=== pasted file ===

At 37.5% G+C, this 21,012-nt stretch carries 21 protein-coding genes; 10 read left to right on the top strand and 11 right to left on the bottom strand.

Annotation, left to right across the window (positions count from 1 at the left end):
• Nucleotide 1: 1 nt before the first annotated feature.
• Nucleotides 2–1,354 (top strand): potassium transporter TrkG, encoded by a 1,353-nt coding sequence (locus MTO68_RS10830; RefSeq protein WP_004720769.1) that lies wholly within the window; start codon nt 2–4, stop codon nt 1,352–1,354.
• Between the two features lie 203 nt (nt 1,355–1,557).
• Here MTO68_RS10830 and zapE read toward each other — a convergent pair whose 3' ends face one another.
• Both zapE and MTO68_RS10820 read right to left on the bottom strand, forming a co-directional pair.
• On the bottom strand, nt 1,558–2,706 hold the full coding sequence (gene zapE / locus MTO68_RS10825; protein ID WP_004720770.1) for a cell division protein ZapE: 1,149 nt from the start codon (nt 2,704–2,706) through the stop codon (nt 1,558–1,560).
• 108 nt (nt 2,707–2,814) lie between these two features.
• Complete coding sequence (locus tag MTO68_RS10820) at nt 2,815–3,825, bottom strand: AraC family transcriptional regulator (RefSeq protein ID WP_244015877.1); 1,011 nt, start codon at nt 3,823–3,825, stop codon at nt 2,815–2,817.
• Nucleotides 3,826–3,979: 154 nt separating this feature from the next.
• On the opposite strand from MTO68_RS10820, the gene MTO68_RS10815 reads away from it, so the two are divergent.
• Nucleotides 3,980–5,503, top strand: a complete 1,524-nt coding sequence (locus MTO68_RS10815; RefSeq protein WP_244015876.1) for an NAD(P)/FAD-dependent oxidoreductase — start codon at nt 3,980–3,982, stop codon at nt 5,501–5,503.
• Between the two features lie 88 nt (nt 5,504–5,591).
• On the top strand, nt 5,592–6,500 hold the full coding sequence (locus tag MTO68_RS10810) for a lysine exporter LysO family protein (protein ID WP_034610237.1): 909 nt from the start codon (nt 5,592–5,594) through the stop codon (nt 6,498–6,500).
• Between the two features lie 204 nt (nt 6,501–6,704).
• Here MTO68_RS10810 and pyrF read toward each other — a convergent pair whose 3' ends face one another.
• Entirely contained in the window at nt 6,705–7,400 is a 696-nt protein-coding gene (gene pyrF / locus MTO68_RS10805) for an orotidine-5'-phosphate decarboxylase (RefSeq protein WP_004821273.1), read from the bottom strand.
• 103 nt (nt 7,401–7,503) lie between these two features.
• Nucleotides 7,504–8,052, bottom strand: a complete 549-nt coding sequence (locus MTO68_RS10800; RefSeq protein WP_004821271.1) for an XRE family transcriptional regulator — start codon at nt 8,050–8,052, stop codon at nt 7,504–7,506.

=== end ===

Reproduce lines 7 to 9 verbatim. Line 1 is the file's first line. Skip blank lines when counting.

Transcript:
• Both zapE and MTO68_RS10820 read right to left on the bottom strand, forming a co-directional pair.
• On the bottom strand, nt 1,558–2,706 hold the full coding sequence (gene zapE / locus MTO68_RS10825; protein ID WP_004720770.1) for a cell division protein ZapE: 1,149 nt from the start codon (nt 2,704–2,706) through the stop codon (nt 1,558–1,560).
• 108 nt (nt 2,707–2,814) lie between these two features.